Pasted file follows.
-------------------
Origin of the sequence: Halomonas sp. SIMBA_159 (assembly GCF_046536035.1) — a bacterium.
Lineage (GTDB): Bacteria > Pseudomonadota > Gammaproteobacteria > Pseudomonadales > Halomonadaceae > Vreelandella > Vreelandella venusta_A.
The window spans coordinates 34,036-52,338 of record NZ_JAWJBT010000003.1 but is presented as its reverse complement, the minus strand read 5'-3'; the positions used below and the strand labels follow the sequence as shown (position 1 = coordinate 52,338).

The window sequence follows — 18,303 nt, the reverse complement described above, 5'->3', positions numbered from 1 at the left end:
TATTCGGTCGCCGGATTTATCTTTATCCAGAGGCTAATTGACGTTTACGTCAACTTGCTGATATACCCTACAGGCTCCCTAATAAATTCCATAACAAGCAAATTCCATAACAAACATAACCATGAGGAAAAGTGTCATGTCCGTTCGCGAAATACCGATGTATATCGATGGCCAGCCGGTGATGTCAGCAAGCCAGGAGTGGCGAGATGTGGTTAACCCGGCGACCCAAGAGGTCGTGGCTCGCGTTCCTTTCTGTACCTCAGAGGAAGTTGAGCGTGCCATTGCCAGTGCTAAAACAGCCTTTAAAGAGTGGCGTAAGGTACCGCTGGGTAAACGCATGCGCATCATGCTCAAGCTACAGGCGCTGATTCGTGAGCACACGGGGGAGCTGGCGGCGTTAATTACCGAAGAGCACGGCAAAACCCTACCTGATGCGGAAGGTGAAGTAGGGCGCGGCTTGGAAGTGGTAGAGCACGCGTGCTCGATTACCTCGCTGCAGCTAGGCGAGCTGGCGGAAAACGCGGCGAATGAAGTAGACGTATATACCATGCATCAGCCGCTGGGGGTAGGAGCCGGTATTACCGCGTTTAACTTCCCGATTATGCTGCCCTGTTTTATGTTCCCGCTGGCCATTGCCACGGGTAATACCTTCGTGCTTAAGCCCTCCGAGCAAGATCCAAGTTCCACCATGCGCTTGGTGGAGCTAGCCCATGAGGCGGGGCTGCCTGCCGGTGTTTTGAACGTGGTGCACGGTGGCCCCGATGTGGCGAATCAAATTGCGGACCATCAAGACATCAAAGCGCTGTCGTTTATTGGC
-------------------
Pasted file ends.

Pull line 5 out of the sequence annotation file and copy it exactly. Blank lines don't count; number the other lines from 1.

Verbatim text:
TATTCGGTCGCCGGATTTATCTTTATCCAGAGGCTAATTGACGTTTACGTCAACTTGCTGATATACCCTACAGGCTCCCTAATAAATTCCATAACAAGCAAATTCCATAACAAACATAACCATGAGGAAAAGTGTCATGTCCGTTCGCGAAATACCGATGTATATCGATGGCCAGCCGGTGATGTCAGCAAGCCAGGAGTGGCGAGATGTGGTTAACCCGGCGACCCAAGAGGTCGTGGCTCGCGTTCCTTTCTGTACCTCAGAGGAAGTTGAGCGTGCCATTGCCAGTGCTAAAACAGCCTTTAAAGAGTGGCGTAAGGTACCGCTGGGTAAACGCATGCGCATCATGCTCAAGCTACAGGCGCTGATTCGTGAGCACACGGGGGAGCTGGCGGCGTTAATTACCGAAGAGCACGGCAAAACCCTACCTGATGCGGAAGGTGAAGTAGGGCGCGGCTTGGAAGTGGTAGAGCACGCGTGCTCGATTACCTCGCTGCAGCTAGGCGAGCTGGCGGAAAACGCGGCGAATGAAGTAGACGTATATACCATGCATCAGCCGCTGGGGGTAGGAGCCGGTATTACCGCGTTTAACTTCCCGATTATGCTGCCCTGTTTTATGTTCCCGCTGGCCATTGCCACGGGTAATACCTTCGTGCTTAAGCCCTCCGAGCAAGATCCAAGTTCCACCATGCGCTTGGTGGAGCTAGCCCATGAGGCGGGGCTGCCTGCCGGTGTTTTGAACGTGGTGCACGGTGGCCCCGATGTGGCGAATCAAATTGCGGACCATCAAGACATCAAAGCGCTGTCGTTTATTGGC